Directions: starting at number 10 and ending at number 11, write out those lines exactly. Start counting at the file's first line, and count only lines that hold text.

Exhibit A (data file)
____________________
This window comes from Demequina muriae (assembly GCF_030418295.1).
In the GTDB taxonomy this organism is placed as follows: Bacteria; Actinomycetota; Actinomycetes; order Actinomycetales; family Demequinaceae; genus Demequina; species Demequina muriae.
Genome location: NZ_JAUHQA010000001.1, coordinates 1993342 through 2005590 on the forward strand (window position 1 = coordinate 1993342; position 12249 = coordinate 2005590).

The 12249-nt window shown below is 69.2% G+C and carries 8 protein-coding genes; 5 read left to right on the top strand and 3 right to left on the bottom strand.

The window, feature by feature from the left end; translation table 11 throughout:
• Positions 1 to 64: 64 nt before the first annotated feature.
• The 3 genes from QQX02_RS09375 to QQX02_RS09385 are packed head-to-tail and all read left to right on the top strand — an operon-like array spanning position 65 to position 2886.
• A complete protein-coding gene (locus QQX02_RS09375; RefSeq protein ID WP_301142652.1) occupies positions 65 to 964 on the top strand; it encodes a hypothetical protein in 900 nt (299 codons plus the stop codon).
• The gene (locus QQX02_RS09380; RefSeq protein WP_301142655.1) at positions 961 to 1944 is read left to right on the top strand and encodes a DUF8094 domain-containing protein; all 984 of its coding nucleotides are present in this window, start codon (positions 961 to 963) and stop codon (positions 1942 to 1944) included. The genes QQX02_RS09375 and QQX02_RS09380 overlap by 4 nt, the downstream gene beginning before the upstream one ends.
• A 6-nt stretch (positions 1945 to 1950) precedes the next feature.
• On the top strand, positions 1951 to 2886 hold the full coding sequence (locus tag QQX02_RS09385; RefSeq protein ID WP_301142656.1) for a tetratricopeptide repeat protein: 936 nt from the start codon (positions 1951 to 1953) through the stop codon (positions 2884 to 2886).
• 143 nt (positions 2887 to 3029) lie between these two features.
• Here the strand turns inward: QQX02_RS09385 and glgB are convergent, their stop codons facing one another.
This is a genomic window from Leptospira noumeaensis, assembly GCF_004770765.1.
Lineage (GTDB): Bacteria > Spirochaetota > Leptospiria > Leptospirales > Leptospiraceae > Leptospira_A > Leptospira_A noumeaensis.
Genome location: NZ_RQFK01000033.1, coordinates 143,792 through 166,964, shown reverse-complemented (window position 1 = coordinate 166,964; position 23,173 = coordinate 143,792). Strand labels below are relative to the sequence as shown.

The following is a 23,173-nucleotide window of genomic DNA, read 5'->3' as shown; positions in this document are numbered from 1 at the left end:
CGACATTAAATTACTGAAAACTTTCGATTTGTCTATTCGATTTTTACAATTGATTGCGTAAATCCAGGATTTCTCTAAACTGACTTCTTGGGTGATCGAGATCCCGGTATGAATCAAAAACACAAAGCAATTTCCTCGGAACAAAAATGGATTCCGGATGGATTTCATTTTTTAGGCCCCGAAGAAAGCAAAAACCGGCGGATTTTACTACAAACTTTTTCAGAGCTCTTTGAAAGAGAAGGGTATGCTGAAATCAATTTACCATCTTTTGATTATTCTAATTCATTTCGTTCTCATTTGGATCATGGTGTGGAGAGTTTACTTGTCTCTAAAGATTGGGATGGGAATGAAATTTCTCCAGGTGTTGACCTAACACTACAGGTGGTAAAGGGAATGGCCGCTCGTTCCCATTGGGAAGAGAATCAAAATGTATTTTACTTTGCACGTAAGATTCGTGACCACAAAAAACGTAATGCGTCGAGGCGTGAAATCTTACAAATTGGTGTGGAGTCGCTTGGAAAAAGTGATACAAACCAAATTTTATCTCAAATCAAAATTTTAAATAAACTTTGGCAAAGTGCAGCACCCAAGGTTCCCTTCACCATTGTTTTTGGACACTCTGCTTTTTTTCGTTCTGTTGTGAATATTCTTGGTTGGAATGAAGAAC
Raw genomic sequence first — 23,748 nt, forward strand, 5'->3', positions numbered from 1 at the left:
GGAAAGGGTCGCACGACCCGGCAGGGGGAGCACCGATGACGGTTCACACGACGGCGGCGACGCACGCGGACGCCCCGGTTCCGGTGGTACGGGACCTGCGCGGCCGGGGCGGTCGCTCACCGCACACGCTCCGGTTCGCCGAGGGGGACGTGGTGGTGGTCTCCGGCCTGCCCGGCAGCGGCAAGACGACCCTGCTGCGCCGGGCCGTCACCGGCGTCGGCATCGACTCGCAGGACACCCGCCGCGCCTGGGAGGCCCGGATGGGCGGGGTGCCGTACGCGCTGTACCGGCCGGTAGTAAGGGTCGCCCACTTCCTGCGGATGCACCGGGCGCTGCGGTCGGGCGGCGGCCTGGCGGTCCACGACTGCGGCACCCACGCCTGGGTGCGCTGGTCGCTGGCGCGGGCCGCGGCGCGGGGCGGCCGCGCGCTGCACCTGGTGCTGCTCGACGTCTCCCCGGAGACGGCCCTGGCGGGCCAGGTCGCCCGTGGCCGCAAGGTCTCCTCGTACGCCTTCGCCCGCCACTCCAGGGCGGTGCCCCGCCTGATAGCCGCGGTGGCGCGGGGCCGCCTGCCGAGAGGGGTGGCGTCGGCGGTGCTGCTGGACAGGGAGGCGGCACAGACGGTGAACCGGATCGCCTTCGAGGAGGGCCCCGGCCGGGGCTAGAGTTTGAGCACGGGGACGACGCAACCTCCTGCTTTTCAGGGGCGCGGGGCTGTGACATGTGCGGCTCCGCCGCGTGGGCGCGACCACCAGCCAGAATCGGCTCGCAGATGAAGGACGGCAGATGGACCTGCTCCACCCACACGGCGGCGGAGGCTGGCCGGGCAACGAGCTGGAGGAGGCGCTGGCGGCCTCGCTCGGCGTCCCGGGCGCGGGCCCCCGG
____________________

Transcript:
• A 6-nt stretch (positions 1945 to 1950) precedes the next feature.
• On the top strand, positions 1951 to 2886 hold the full coding sequence (locus tag QQX02_RS09385; RefSeq protein ID WP_301142656.1) for a tetratricopeptide repeat protein: 936 nt from the start codon (positions 1951 to 1953) through the stop codon (positions 2884 to 2886).